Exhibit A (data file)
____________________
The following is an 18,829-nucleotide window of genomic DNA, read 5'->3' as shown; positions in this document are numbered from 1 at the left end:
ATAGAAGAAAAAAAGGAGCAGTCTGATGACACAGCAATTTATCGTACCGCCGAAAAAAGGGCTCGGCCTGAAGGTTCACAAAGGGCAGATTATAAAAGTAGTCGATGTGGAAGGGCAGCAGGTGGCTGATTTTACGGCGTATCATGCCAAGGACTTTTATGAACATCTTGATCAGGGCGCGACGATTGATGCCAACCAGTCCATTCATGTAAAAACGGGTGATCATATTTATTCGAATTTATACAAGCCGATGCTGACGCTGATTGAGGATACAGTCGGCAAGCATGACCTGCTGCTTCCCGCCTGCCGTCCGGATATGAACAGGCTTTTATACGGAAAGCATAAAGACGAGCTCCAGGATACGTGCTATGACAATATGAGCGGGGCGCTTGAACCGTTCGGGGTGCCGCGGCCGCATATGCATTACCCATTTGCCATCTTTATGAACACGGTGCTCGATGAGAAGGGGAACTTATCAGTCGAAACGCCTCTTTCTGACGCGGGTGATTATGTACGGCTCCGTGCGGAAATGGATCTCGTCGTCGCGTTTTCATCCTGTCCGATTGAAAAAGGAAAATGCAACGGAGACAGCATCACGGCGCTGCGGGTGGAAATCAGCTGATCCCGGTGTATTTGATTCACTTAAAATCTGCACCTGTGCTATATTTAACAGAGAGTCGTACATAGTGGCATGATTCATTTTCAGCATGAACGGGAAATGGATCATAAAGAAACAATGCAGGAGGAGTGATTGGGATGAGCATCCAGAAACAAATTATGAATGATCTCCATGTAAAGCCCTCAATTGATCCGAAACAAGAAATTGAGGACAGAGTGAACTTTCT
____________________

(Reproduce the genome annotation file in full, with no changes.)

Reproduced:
The following is an 18,829-nucleotide window of genomic DNA, read 5'->3' as shown; positions in this document are numbered from 1 at the left end:
ATAGAAGAAAAAAAGGAGCAGTCTGATGACACAGCAATTTATCGTACCGCCGAAAAAAGGGCTCGGCCTGAAGGTTCACAAAGGGCAGATTATAAAAGTAGTCGATGTGGAAGGGCAGCAGGTGGCTGATTTTACGGCGTATCATGCCAAGGACTTTTATGAACATCTTGATCAGGGCGCGACGATTGATGCCAACCAGTCCATTCATGTAAAAACGGGTGATCATATTTATTCGAATTTATACAAGCCGATGCTGACGCTGATTGAGGATACAGTCGGCAAGCATGACCTGCTGCTTCCCGCCTGCCGTCCGGATATGAACAGGCTTTTATACGGAAAGCATAAAGACGAGCTCCAGGATACGTGCTATGACAATATGAGCGGGGCGCTTGAACCGTTCGGGGTGCCGCGGCCGCATATGCATTACCCATTTGCCATCTTTATGAACACGGTGCTCGATGAGAAGGGGAACTTATCAGTCGAAACGCCTCTTTCTGACGCGGGTGATTATGTACGGCTCCGTGCGGAAATGGATCTCGTCGTCGCGTTTTCATCCTGTCCGATTGAAAAAGGAAAATGCAACGGAGACAGCATCACGGCGCTGCGGGTGGAAATCAGCTGATCCCGGTGTATTTGATTCACTTAAAATCTGCACCTGTGCTATATTTAACAGAGAGTCGTACATAGTGGCATGATTCATTTTCAGCATGAACGGGAAATGGATCATAAAGAAACAATGCAGGAGGAGTGATTGGGATGAGCATCCAGAAACAAATTATGAATGATCTCCATGTAAAGCCCTCAATTGATCCGAAACAAGAAATTGAGGACAGAGTGAACTTTCT